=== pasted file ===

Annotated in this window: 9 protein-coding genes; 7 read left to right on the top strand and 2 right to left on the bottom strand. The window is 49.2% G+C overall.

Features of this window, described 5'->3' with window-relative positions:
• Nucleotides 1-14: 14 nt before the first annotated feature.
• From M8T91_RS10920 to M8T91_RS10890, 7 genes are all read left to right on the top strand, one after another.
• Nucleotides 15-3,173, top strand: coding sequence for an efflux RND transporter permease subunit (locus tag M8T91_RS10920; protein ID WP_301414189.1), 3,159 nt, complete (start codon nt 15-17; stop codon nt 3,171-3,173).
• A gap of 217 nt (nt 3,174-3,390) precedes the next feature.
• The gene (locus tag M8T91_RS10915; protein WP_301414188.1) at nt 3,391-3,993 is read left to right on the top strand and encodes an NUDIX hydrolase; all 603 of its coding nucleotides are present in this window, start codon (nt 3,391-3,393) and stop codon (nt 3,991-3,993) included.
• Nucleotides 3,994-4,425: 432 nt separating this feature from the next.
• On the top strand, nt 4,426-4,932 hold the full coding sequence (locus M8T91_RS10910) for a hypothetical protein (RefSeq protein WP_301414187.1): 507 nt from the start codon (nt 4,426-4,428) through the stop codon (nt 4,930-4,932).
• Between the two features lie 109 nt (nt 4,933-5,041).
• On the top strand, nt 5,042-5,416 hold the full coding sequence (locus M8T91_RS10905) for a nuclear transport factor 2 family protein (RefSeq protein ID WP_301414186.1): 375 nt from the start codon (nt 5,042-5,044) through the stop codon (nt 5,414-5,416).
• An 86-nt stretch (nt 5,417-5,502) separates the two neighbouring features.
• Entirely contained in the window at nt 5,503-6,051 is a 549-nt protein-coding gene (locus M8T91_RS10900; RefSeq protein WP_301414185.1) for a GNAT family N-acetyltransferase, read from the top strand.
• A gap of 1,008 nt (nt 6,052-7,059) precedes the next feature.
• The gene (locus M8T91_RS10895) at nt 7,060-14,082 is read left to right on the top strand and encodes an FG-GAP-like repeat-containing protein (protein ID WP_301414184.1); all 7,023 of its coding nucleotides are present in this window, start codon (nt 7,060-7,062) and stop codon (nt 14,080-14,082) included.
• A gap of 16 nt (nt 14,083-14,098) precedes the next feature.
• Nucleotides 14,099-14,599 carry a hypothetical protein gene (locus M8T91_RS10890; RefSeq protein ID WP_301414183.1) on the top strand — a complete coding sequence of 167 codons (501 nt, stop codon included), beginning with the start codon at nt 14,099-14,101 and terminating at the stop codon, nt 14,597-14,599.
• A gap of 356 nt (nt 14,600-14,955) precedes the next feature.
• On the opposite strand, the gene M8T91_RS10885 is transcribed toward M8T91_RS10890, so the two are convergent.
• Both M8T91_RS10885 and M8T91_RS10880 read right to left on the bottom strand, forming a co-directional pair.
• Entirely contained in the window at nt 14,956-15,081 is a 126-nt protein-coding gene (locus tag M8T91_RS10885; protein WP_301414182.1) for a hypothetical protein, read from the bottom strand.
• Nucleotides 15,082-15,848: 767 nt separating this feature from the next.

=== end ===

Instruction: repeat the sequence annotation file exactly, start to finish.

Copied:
Annotated in this window: 9 protein-coding genes; 7 read left to right on the top strand and 2 right to left on the bottom strand. The window is 49.2% G+C overall.

Features of this window, described 5'->3' with window-relative positions:
• Nucleotides 1-14: 14 nt before the first annotated feature.
• From M8T91_RS10920 to M8T91_RS10890, 7 genes are all read left to right on the top strand, one after another.
• Nucleotides 15-3,173, top strand: coding sequence for an efflux RND transporter permease subunit (locus tag M8T91_RS10920; protein ID WP_301414189.1), 3,159 nt, complete (start codon nt 15-17; stop codon nt 3,171-3,173).
• A gap of 217 nt (nt 3,174-3,390) precedes the next feature.
• The gene (locus tag M8T91_RS10915; protein WP_301414188.1) at nt 3,391-3,993 is read left to right on the top strand and encodes an NUDIX hydrolase; all 603 of its coding nucleotides are present in this window, start codon (nt 3,391-3,393) and stop codon (nt 3,991-3,993) included.
• Nucleotides 3,994-4,425: 432 nt separating this feature from the next.
• On the top strand, nt 4,426-4,932 hold the full coding sequence (locus M8T91_RS10910) for a hypothetical protein (RefSeq protein WP_301414187.1): 507 nt from the start codon (nt 4,426-4,428) through the stop codon (nt 4,930-4,932).
• Between the two features lie 109 nt (nt 4,933-5,041).
• On the top strand, nt 5,042-5,416 hold the full coding sequence (locus M8T91_RS10905) for a nuclear transport factor 2 family protein (RefSeq protein ID WP_301414186.1): 375 nt from the start codon (nt 5,042-5,044) through the stop codon (nt 5,414-5,416).
• An 86-nt stretch (nt 5,417-5,502) separates the two neighbouring features.
• Entirely contained in the window at nt 5,503-6,051 is a 549-nt protein-coding gene (locus M8T91_RS10900; RefSeq protein WP_301414185.1) for a GNAT family N-acetyltransferase, read from the top strand.
• A gap of 1,008 nt (nt 6,052-7,059) precedes the next feature.
• The gene (locus M8T91_RS10895) at nt 7,060-14,082 is read left to right on the top strand and encodes an FG-GAP-like repeat-containing protein (protein ID WP_301414184.1); all 7,023 of its coding nucleotides are present in this window, start codon (nt 7,060-7,062) and stop codon (nt 14,080-14,082) included.
• A gap of 16 nt (nt 14,083-14,098) precedes the next feature.
• Nucleotides 14,099-14,599 carry a hypothetical protein gene (locus M8T91_RS10890; RefSeq protein ID WP_301414183.1) on the top strand — a complete coding sequence of 167 codons (501 nt, stop codon included), beginning with the start codon at nt 14,099-14,101 and terminating at the stop codon, nt 14,597-14,599.
• A gap of 356 nt (nt 14,600-14,955) precedes the next feature.
• On the opposite strand, the gene M8T91_RS10885 is transcribed toward M8T91_RS10890, so the two are convergent.
• Both M8T91_RS10885 and M8T91_RS10880 read right to left on the bottom strand, forming a co-directional pair.
• Entirely contained in the window at nt 14,956-15,081 is a 126-nt protein-coding gene (locus tag M8T91_RS10885; protein WP_301414182.1) for a hypothetical protein, read from the bottom strand.
• Nucleotides 15,082-15,848: 767 nt separating this feature from the next.